A successful pilot program showed high school students what a career in mineral exploration looks like “in the field” while getting their hands and boots dirty on an active exploration project.
On Friday, June 10, a busload of year 10, 11 and 12 students arrived at a remote field site on a forestry road about an hour northwest of Kamloops in southern BC. Soon after meeting the onsite team and a safety briefing, the students from five schools were split into three groups. Within 45 minutes of arriving, one team of students had their hands and boots dirty collecting soil sediment samples, another group was sketching stratigraphic sections and the third was studying soils and vegetation.
This unique opportunity was born from the vital need to introduce older high school students on the cusp of making decisions about their careers to the mineral exploration industry. The pilot program on June 10 was made into a reality by cooperation between the Association for Mineral Exploration (AME), MineralsEd, and SGDS Hive, together with teachers from the School District 83 Career Program, and sponsorship from Yamana Gold.
“We saw an opportunity to catch the attention of high school students interested in earth science, the environment and being outdoors right when they are making decisions about their futures. We wanted to introduce them to mineral exploration as a study and career option with fun, first-hand experiences on an active project.”Kylie Williams, Director, Communication and Member Relations, AME
According to the Mining Industry Human Resources Council (MiHR), the mining sector, including mineral exploration, will need to recruit almost 100,000 new workers within the next decade to meet labour supply requirements. Closer to home and more immediately, companies operating summer field programs in British Columbia are struggling to find enough trained workers for all aspects of exploration work. Every effort to engage and inspire students to consider mineral exploration and mining contributes to the future of our industry.
With sponsorship funding from Yamana Gold, AME approached MineralsEd to help shape and deliver the program in late 2021. Through the Teacher Professional Development program at AME Roundup, the MineralsEd team had established a strong relationship with careers teachers from School District No. 83 in the North Okanagan-Shuswap area who were excited to participate. The final piece of the puzzle was finding a safe, active, accessible mineral exploration project to visit.
AME board member, Andy Randell, P.Geo., CEO and Principal Geoscientist, SGDS Hive, volunteered his Vidette Lake project, a grassroots silver-copper-gold project near Kamloops. He was joined by SGDS Hive geologist Daniel Ramirez and biologist and teacher, David Wilkie.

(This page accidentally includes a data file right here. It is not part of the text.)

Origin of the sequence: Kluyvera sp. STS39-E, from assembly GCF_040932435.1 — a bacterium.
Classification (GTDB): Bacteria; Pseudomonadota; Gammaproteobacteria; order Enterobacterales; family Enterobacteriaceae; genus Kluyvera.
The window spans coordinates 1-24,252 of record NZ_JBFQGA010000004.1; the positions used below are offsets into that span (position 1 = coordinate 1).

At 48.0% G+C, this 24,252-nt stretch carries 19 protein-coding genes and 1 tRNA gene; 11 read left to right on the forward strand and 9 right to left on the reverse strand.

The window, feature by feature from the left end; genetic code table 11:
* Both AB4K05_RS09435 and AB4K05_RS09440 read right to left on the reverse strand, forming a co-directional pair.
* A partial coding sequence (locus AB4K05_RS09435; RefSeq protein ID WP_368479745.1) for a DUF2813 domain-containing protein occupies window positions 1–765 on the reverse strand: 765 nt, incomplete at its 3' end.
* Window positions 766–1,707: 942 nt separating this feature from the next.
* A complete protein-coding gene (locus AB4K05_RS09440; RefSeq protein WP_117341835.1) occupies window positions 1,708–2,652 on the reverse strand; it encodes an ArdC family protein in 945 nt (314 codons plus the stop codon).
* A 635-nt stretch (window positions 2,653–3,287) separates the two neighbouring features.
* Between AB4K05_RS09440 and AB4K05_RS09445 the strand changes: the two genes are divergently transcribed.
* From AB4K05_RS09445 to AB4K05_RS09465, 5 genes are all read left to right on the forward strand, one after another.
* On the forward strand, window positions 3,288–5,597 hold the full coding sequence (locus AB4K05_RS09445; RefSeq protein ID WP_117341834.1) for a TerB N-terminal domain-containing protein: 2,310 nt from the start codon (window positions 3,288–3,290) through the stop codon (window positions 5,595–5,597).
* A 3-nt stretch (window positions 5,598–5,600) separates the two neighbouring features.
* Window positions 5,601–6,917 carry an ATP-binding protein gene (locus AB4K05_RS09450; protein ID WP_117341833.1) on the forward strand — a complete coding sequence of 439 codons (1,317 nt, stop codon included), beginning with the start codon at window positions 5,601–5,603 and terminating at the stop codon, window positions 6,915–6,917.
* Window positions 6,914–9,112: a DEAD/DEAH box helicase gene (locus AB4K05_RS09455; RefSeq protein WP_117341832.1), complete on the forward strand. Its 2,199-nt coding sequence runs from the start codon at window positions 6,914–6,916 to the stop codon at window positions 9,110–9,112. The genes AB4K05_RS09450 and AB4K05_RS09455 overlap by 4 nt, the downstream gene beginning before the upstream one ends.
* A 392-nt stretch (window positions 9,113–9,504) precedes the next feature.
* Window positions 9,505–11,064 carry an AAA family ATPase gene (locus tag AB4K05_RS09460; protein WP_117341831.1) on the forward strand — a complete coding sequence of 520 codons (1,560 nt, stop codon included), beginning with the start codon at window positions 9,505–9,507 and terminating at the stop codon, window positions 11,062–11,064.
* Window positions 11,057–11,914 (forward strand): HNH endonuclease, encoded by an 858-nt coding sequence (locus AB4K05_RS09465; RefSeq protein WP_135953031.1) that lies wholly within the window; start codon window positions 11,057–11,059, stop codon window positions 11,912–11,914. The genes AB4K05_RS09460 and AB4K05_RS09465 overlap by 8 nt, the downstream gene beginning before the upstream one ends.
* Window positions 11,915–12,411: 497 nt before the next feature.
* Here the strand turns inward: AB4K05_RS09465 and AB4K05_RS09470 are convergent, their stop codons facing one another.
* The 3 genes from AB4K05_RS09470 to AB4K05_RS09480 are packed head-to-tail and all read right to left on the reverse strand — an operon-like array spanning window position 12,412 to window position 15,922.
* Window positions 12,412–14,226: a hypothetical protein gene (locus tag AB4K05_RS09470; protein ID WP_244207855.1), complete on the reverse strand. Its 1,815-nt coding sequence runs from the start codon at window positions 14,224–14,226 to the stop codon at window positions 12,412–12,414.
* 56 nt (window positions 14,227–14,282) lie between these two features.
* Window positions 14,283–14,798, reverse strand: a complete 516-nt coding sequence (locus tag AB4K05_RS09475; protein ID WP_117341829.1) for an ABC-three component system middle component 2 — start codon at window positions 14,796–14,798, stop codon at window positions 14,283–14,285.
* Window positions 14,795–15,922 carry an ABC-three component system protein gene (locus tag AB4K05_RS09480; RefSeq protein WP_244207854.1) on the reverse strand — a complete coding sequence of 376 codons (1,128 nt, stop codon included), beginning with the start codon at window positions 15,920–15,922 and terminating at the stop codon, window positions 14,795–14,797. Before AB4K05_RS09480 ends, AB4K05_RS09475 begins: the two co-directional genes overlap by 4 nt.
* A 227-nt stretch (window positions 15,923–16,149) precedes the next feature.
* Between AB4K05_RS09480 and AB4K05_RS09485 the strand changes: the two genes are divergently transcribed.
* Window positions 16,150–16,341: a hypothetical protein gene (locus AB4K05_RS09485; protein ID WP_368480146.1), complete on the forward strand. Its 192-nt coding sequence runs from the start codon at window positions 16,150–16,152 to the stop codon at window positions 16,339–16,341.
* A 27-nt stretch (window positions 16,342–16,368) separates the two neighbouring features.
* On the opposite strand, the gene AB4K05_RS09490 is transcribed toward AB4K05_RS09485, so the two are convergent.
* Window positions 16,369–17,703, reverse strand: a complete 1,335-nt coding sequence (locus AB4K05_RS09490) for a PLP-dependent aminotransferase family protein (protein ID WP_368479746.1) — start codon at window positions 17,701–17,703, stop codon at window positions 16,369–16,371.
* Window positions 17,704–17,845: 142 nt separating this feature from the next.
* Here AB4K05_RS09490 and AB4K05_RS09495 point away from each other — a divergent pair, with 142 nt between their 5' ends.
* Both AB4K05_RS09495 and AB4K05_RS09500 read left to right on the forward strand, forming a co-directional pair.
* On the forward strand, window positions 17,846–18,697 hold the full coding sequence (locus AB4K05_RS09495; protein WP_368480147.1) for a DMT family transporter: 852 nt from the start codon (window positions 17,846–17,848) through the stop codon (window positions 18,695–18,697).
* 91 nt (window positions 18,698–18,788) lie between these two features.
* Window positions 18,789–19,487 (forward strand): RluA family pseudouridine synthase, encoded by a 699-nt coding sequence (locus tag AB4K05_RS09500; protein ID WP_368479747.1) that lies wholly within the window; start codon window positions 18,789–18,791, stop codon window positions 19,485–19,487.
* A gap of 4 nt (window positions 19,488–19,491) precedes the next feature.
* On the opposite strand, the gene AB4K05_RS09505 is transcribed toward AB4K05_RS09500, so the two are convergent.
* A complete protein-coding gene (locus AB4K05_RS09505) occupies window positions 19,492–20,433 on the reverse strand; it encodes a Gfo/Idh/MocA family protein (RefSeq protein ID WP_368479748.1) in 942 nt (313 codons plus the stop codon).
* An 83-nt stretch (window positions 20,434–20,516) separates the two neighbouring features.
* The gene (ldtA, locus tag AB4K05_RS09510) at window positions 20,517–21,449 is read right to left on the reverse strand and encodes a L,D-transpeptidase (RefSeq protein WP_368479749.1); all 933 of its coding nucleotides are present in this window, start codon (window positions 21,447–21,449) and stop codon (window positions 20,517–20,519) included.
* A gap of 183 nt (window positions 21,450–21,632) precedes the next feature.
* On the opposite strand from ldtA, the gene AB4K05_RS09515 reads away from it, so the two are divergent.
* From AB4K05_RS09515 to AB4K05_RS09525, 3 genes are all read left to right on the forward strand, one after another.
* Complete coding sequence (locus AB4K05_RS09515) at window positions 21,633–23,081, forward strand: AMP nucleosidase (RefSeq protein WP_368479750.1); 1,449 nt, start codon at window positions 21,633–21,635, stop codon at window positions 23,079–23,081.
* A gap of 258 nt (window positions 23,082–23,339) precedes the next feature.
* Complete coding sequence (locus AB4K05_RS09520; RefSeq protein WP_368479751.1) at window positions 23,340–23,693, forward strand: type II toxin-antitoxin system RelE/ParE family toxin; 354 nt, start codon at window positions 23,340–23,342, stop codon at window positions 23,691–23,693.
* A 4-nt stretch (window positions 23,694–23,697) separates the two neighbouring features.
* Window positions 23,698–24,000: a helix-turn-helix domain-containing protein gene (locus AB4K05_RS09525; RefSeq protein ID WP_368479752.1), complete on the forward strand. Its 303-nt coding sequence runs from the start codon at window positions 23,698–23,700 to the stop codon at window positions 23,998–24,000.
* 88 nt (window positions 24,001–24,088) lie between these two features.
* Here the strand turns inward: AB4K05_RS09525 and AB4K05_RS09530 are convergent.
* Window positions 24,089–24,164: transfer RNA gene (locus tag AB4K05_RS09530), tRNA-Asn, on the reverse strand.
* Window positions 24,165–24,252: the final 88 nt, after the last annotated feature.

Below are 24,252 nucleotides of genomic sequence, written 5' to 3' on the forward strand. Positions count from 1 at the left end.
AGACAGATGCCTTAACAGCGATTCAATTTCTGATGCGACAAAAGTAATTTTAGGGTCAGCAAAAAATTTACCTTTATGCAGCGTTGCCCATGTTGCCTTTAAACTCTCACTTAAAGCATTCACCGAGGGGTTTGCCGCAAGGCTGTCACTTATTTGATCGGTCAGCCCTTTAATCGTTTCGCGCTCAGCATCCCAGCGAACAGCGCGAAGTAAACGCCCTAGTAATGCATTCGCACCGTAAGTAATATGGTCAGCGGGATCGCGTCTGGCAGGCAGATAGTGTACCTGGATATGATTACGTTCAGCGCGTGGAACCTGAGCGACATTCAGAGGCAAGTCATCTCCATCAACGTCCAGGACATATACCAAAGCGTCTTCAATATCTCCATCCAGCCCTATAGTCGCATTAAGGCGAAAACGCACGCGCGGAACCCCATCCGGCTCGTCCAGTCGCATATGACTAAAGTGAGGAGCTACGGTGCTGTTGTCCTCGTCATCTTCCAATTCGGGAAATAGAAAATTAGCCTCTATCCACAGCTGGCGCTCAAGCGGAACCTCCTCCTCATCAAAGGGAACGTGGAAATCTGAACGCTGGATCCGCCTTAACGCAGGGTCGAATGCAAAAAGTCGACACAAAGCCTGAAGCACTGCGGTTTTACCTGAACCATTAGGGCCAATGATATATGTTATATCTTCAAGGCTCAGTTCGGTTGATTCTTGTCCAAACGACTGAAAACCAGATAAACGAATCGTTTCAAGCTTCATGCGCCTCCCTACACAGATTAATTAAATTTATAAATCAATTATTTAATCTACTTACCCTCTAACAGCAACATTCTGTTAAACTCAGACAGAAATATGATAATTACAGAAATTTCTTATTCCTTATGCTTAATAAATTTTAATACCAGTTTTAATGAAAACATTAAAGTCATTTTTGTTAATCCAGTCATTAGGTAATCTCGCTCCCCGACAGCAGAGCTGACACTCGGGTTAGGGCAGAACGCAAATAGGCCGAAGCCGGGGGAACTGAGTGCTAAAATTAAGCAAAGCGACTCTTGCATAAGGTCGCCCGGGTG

Over the course of the day, the groups of students circulated between three stations, collecting soil sediments with Dan, learning to sketch a stratigraphic section with Andy, and the importance of vegetation and soils to an exploration or mining project with Dave.
The three teachers – George Richard, School District 83 Career Education Coordinator, Greg Seed, Career Coordinator at Salmon Arm Secondary school, and Ryan Meise, physics, math, and earth science teacher at Eagle River Secondary school in Sicamous – declared the pilot career spotlight a success and had some fun themselves, but it is the feedback from the students that speaks volumes:
Will you consider seeking work in the minerals industry when your schooling is complete?
I could totally see myself working in this field”Yr 11 student, Salmon Arm Secondary School (Sullivan Campus)
“Yes, because it seems rewarding and fun”Yr 11 student, A. L. Fortune Secondary School, Enderby
“Yes, because I can be outside in different places and get paid well”Yr 11 student, Salmon Arm Secondary School (Sullivan Campus)
“Possibly, in heavy equipment apprenticing”Yr 11, Eagle River Secondary School, Sicamous
What did you learn about the mineral exploration process and career options that you didn’t know before this site visit?
“That it’s a lot more interesting than I assumed. It’s really cool”Yr 11, Salmon Arm Secondary School (Sullivan Campus)
“The fact that many experts from different fields are needed”Yr 11, Pleasant Valley Secondary School, Armstrong
What was your favourite thing you learned on this field trip? Did anything surprise you?
“I liked getting hands-on and actually learning what these jobs do”Yr 11, Salmon Arm Secondary School (Sullivan Campus)
“I was surprised how much is actually done outside and I like the getting samples in the ground”Yr 11, Salmon Arm Secondary School (Sullivan Campus)
One hundred percent of the students on the trip responded that the trip was valuable and would recommend it to other students.
If you or your company would like to contribute to expanding this program either with sponsorship or opening up your exploration site for a visit, please contact Kylie Williams, Director, Communications and Member Relations, AME.